TIL: In an xml style sheet, an xslt file, testing for the existence of an attribute is not the same as testing whether an attribute has content.

I have a machine readable file (OPML) with lines such as

<outline type="book" text="title by author" name="book title" author="author name" url="" comment="some remarks" authorurl="" inLanguage="en" />

I want to show that file in a browser for people to see, and I want to test for the attribute url in that line so that I can mark up the text with a web link in the human readable version.

What I first used to test for the presence of a link was:

<xsl:when test="@url">

I assumed this would test for the actual presence of a value for attribute ‘url’. But that is not correct. The statement actually tests whether the attribute ‘url’ is present in the line of machine readable code.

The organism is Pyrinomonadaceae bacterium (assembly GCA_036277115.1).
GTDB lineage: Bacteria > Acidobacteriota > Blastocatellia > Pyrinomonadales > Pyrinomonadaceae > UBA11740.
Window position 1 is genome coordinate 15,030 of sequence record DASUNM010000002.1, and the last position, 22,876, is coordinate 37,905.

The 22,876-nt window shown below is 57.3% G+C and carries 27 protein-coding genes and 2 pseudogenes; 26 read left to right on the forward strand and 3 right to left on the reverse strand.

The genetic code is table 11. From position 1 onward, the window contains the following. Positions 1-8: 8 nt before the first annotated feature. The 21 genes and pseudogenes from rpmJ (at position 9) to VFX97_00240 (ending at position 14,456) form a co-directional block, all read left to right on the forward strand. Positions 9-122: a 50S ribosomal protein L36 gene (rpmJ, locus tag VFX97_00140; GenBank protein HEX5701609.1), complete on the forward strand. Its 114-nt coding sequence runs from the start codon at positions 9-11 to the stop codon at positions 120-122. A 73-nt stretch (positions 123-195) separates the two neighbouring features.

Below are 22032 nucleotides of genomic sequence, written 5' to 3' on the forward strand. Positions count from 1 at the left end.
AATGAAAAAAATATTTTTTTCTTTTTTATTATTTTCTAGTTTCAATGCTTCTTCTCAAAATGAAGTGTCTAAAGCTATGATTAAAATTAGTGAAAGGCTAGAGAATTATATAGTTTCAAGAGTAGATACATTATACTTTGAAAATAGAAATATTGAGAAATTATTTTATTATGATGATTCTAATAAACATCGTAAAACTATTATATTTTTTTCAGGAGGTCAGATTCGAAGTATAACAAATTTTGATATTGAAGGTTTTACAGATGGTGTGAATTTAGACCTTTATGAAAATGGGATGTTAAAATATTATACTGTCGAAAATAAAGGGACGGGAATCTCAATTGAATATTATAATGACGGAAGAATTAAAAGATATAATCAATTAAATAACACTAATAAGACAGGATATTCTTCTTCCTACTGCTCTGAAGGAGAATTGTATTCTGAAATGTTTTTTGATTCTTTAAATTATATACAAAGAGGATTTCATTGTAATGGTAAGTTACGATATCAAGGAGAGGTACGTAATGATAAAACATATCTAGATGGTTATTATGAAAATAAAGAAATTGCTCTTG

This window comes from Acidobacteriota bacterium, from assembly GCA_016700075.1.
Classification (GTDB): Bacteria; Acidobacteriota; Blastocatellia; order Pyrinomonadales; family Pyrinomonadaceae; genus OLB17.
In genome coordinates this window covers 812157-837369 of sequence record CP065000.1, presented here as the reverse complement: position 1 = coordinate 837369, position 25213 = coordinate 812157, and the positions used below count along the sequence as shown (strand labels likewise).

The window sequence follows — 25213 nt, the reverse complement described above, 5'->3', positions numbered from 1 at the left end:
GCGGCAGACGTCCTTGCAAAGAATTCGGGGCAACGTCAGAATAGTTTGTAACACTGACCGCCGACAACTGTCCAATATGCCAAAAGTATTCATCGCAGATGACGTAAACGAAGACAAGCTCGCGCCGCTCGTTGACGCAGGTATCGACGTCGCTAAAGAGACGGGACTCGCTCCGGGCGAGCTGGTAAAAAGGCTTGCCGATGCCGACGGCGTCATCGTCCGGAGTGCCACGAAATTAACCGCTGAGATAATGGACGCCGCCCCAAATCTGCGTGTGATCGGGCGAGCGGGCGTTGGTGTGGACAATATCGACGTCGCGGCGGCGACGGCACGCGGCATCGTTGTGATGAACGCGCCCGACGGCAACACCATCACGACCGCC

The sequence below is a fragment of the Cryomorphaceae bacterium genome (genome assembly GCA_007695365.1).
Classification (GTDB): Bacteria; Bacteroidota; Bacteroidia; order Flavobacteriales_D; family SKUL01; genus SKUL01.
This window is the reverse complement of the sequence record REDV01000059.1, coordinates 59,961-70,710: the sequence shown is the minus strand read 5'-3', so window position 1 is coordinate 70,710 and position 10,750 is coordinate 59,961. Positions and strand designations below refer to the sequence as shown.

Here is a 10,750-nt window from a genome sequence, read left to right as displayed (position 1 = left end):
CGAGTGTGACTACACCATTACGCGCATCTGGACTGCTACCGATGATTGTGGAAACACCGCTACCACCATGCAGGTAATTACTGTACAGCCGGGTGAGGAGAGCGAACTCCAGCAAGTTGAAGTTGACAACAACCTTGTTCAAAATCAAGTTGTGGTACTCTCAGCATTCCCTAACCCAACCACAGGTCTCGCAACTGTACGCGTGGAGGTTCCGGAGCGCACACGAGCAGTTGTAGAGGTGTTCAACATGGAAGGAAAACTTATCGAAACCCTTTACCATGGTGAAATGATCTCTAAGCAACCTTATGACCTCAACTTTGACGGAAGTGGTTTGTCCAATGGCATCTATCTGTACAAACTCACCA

To test if the url attribute also has content in it, e.g. url=”https://weblink.tld/page” and not url=”” I need to check that the field is not empty:

<xsl:when test="@url!=''">

I experimentally create OPML lists of books I read (see why and how). For instance I have a ‘fiction 2021’ list. OPML files are meant to be read by machines, but I use the same file to make a human readable version. In the human readable version I want to link to a book and to an author if I have a direct link to a page about the book (by the publisher or author) and a link to the author’s website. I test for non-empty url attributes so I know when to construct a link in the human readable output. You can download the XSLT I use to do that and of course the OPML file that lists the fiction books for 2021 (also see right hand side column, in the feeds section).